When Planetariums Save Lives

Seth Jarvis

Exactly 50 years ago today, the education an astronaut received in a planetarium saved his life.

On May 16, 1963, Mercury astronaut Gordon Cooper, the last American to travel alone into space, experienced a total failure in his spacecraft’s navigational computer and automatic flight controls during the Mercury-Atlas 9 mission, the last of the Project Mercury missions.

Mercury Astronaut Gordon Cooper and the Mercury-Atlas 9

With his navigation and attitude control computer inoperative, Cooper had to use guide stars to manually align his spacecraft for the correct orientation with the atmosphere during his re-entry. If he got the angle of his spacecraft relative to Earth wrong by even a couple of degrees he would burn up when his spacecraft encountered Earth’s atmosphere. At 17,000 miles per hour there is no room for error.

Colonel Cooper’s knowledge of constellations and star positions allowed him to manually guide his spacecraft exactly into the middle of the awaiting recovery fleet, making his landing the most accurate of all the Mercury missions.

How was Cooper able to navigate so precisely? Because he, and every astronaut in the Mercury, Gemini and Apollo projects, were trained in celestial navigation by sitting inside a mock-up “command module” that had been installed in the center of the Morehead Planetarium in Chapel Hill, North Carolina. The planetarium director there, Anthony Jenzano, taught the astronauts to identify constellations and the names and locations of dozens of bright stars that could be used for orientation and navigation as viewed from the tiny windows in their spacecraft.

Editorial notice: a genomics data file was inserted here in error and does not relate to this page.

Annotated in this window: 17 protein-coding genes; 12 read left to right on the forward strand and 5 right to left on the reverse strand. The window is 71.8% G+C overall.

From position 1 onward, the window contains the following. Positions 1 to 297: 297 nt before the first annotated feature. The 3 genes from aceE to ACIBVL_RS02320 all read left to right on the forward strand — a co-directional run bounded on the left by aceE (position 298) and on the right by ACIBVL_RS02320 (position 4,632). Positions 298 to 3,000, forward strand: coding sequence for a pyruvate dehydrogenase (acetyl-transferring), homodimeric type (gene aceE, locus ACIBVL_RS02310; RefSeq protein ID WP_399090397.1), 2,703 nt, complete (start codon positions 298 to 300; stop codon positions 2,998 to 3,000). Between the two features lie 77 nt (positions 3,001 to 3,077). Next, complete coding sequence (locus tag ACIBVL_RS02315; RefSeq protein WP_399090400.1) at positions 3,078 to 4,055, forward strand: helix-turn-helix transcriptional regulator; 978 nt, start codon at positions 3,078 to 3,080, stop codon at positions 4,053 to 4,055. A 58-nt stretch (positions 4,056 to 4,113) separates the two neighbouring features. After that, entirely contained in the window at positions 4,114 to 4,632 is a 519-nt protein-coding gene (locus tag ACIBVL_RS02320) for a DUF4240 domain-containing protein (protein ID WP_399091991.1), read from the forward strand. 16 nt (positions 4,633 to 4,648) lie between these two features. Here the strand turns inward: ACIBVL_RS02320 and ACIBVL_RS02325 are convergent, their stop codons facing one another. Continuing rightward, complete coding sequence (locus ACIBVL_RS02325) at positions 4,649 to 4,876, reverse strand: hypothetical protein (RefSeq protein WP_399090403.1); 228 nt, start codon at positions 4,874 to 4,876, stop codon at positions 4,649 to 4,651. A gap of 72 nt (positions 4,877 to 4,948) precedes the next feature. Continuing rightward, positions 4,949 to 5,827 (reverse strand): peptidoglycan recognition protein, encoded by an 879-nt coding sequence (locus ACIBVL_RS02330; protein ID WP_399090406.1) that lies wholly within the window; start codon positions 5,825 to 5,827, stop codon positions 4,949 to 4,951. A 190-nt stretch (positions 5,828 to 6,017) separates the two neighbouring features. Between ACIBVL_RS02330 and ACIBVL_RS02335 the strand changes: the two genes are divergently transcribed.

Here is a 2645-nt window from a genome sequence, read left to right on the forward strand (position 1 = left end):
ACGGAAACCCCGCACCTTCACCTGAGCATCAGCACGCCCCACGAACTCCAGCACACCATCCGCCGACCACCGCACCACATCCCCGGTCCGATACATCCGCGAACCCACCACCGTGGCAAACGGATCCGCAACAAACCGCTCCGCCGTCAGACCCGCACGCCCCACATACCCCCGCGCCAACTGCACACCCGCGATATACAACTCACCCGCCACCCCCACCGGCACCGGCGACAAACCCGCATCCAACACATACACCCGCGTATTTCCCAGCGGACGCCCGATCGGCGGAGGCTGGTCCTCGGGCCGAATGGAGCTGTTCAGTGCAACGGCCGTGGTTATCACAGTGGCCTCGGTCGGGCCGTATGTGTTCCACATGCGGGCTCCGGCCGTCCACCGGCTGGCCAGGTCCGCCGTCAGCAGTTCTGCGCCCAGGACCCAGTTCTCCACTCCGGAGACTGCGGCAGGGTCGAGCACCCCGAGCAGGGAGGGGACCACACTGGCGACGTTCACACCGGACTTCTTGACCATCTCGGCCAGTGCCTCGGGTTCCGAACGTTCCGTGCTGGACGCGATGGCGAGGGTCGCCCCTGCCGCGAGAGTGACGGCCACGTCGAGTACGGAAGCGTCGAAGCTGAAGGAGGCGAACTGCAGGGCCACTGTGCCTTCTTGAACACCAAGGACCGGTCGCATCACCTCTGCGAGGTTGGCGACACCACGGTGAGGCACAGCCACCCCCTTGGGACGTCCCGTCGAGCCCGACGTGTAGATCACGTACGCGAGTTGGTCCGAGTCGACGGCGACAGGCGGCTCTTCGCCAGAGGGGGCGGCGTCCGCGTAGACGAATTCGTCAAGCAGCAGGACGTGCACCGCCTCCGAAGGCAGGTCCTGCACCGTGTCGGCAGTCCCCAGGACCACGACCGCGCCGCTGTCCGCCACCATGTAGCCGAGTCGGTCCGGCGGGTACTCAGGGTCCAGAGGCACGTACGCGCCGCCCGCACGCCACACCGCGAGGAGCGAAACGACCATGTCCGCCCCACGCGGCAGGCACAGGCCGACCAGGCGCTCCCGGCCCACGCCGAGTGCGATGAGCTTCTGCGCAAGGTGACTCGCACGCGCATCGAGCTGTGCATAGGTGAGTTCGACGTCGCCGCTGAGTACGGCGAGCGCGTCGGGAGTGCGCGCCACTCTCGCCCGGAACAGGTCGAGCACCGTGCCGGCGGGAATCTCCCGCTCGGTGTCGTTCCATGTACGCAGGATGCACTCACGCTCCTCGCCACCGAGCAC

Astronauts training in the Morehead Planetarium

When astronaut training transferred from Florida to Texas and NASA told the astronauts they intended to relocate celestial navigation training to Houston, the astronauts refused, insisting that their training in the Morehead Planetarium was vital.

Other astronauts have had to use their planetarium training in celestial navigation to guide their spacecraft when automated systems were inoperative, including Apollo 12 and most famously Apollo 13.

History is full of examples of how people have used astronomical knowledge to make crucial navigational decisions that saved lives and changed the course of history. Today we celebrate the 50th anniversary of one of those moments when what a person learned by studying the stars saved a life and made history.

“I must go down to the seas again, to the lonely sea and the sky,

And all I ask is a tall ship and a star to steer her by…” – John Masefield


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